In other words, his policy proposals are likely to have only a small marginal impact on fertility rates. However, as I read it, he sees the philosopher’s job as convincing people of a moral obligation to have fewer children, which he turns to in what may be the most important chapter of The Environmental Impact of Overpopulation. He asks prospective parents to consider the grave harms that their choice to procreate will cause. One source he cites (John Nolt, “How Harmful Are the Average American’s Greenhouse Gas Emissions?” Ethics, Policy and Environment 14, no. 1: 139–65) estimates that the lifetime greenhouse gas emissions of the average American are responsible for the severe suffering or death of one or two future people. Another (John Broome, Climate Matters: Ethics in a Warming World, New York: Norton) estimates that lifetime emissions of a person from a wealthy nation will “wipe out more than six months of healthy human life” (p. 85). Do you want to reduce your carbon footprint? If so, not having a child—not creating someone with a large carbon footprint—is the most effective way, Hedberg argues. “For the person living in the developed world, not having an additional child would (on average) save 58.6 tonnes of CO2 equivalent annually. The next highest impact action ... living car free ... would save an average of 2.4 tonnes ... If this calculation is accurate, then choosing to have one fewer child is 24 times more effective at reducing one’s carbon footprint than living without a car!” (p. 87–88).

Such numbers may be very convincing to some would-be parents—although the estimate of lifetime emissions wiping out six months of healthy human life probably won’t be. The prospective parent will likely reason something like this: “Suppose I can create a life that will bring the joy of eighty or more years of living to the world and the ‘cost’ is that someone else’s child might live six fewer healthy months. That’s a pretty small cost: 960 months on the benefit side and only six on the cost side. Besides, my child is likely to do a lot of good for the world. Isn’t he or she likely to offset that six-fewer-months-of-healthy-life-from-environmental-damages in a lot of other ways?” Indeed, this is a massive blind spot in Hedberg’s thinking. He considers the external costs of another child and gives scant attention to the external benefits, which are surely non-trivial.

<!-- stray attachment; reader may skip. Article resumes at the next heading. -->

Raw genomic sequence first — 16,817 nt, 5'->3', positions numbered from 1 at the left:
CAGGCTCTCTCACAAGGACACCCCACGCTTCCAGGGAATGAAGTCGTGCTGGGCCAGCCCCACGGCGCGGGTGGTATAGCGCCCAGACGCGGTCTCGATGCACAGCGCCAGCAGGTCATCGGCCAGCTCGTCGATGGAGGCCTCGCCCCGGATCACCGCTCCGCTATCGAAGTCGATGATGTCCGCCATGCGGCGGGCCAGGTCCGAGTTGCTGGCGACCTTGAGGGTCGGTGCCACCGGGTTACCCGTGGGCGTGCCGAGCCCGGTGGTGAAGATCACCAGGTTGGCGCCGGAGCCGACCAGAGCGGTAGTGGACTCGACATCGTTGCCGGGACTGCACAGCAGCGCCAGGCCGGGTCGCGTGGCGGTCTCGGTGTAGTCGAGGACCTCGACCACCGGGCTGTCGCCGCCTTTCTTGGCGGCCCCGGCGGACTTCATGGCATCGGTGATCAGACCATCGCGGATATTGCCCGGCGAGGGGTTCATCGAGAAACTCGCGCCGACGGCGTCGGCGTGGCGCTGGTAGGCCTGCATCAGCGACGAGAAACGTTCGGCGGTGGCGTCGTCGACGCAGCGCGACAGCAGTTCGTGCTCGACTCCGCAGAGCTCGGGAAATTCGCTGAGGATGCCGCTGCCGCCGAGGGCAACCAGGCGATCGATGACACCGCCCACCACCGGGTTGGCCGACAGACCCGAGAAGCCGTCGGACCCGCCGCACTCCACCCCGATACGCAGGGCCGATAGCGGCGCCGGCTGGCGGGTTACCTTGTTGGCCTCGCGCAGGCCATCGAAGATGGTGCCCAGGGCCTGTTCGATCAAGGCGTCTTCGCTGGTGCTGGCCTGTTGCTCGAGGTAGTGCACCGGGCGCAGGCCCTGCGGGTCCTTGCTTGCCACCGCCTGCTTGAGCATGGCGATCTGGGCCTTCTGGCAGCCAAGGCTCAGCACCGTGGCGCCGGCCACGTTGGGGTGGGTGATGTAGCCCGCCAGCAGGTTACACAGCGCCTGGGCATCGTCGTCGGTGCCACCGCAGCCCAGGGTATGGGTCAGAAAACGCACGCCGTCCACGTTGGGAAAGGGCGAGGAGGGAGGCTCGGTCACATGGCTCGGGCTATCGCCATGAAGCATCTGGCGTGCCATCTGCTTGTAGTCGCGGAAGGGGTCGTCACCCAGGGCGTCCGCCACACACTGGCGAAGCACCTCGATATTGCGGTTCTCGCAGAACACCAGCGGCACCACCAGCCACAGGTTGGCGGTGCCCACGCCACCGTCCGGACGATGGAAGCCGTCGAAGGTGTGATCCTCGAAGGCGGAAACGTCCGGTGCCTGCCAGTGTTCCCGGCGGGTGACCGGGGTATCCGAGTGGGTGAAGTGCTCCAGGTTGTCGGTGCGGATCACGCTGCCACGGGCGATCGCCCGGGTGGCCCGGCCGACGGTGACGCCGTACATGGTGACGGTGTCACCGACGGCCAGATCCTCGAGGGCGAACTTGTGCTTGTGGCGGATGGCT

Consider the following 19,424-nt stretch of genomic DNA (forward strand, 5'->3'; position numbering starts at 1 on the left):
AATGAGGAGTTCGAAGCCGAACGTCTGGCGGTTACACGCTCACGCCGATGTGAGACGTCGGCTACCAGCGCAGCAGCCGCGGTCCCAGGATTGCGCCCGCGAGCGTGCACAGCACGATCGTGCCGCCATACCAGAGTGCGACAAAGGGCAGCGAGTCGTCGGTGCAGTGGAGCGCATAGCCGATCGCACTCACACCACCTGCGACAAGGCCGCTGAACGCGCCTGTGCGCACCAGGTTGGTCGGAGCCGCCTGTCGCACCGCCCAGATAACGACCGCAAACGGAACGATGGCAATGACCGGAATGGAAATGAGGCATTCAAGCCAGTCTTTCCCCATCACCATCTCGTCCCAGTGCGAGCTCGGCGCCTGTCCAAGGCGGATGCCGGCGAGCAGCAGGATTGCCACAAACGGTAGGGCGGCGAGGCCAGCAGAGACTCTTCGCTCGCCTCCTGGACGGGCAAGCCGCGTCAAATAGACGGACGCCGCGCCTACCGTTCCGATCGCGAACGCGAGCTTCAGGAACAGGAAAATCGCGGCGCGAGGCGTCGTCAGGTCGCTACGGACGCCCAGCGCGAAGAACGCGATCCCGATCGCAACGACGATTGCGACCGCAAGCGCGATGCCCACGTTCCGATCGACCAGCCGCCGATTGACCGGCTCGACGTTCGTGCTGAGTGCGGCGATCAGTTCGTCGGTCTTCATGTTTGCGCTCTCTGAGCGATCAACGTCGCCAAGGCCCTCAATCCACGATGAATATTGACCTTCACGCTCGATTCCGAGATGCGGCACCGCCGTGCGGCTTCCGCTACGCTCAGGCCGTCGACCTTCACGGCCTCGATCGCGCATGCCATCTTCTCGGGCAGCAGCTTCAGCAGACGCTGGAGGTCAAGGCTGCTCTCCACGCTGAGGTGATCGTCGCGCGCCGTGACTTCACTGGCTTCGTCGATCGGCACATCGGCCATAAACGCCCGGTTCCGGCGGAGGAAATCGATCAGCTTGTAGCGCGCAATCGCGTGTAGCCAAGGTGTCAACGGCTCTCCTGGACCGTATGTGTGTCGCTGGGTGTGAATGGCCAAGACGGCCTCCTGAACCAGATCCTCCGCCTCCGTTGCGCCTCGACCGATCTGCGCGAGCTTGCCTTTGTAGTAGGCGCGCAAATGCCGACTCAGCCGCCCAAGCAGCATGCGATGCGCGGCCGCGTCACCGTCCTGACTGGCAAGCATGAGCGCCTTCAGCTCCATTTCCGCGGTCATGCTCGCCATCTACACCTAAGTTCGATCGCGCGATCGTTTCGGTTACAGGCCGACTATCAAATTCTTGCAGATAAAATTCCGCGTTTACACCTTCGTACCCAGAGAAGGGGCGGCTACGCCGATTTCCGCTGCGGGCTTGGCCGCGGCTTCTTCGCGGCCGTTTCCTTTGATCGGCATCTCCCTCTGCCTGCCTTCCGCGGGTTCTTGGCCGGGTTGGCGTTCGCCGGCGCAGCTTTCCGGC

Hedberg concludes that “the standards for justifying procreation are much higher than most people believe” (p. 125, emphasis in the original). I hesitate to ask this question, but if his own mother had read his book, would she have been convinced by his argument? Would she have decided not to procreate? And to whom exactly does one “justify” this decision? Oneself? The philosopher? The community? The state? God? It is not clear. God, in any case, is not to be seen in Hedberg’s arguments. Since most people in the world believe in God, this is an odd omission, especially if the goal is to convince people not to have children and religions tend to be “pro-natal.” Hedberg might have done better to discuss standard arguments about the importance of procreation raised by religious-minded people, rather than implicitly debating only other philosophers and ethicists, especially those that hold anti-natal views saying that no one should have children.

In some sense, Hedberg’s mission is to scare people out of becoming parents by highlighting (inflating?) the harms to others and risks to the children themselves. Total fertility rates are on the decline, and I suspect that part of this is due to the scare factor. This summer, my wife and I went to a sales meeting while staying at a timeshare. During the chit-chat, our sales rep, Brianna, commented that she was recently engaged but didn’t think she should have any children. She had just seen Jim Caviezel’s movie, The Sound of Freedom, about sex trafficking of children and didn’t want this fate for her child. We explained to her that this is incredibly rare and shouldn’t carry weight in her decision in any important manner. We explained to her the joys of parenting, the joys of caring for and loving your own children, something we were made for. Trevor Hedberg doesn’t put much stock in these arguments, but it was clear that Brianna did. Hedberg leaves the question of why God created people out of his story. People like Brianna don’t.

Hedberg makes many provocative points in The Environmental Impact of Overpopulation, including an argument against high levels of immigration to wealthy nations like the U.S. When immigrants from poor countries come to the U.S., their carbon footprints grow exponentially and they become the killers that we already are, he reasons. Environmental ethics can make for strange bedfellows.

He closes by noting that “feelings of despondence and helplessness are understandable reactions to our current situation, but they should be resisted” (p. 162). He has it backwards. If people do feel despondent, they won’t have children. And an increasing number of younger people are feeling despondent, depressed, and anxious due to complex social changes, which helps explain the ebb in total fertility rates. Despondency is the ultimate anti-natal policy. Feelings of despondence should be resisted because the world is a good place to live in—especially when parents love their children and teach them to avoid lies about what makes for a good life.

Robert M. Whaples
Wake Forest University
Energy and the EnvironmentEnvironmental Law and Regulation
Other Independent Review articles by Robert M. Whaples